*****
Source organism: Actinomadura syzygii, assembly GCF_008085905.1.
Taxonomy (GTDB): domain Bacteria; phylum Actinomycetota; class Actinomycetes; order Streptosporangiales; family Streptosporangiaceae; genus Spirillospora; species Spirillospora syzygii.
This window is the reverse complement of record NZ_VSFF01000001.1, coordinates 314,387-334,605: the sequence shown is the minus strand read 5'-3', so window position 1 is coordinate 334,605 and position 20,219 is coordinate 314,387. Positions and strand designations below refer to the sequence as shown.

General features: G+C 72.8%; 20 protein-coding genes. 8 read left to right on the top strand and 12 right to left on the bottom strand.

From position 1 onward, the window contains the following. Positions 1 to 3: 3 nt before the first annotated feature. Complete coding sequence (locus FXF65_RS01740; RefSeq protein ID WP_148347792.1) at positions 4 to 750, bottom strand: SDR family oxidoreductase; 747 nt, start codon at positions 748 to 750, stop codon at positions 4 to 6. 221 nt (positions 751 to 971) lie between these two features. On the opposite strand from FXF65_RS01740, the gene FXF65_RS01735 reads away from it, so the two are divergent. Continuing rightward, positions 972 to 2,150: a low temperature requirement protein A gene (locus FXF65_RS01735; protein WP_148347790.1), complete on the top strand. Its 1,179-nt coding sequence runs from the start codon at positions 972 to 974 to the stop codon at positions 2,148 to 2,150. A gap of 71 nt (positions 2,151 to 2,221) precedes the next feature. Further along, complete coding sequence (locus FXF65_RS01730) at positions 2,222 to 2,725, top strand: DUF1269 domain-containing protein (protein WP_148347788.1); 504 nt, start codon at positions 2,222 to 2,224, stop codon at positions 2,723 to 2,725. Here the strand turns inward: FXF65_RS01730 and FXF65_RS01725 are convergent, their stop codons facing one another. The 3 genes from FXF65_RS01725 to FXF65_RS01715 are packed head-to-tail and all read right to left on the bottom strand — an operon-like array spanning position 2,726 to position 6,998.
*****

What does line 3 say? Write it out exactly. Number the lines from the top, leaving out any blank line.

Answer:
This window is the reverse complement of record NZ_VSFF01000001.1, coordinates 314,387-334,605: the sequence shown is the minus strand read 5'-3', so window position 1 is coordinate 334,605 and position 20,219 is coordinate 314,387. Positions and strand designations below refer to the sequence as shown.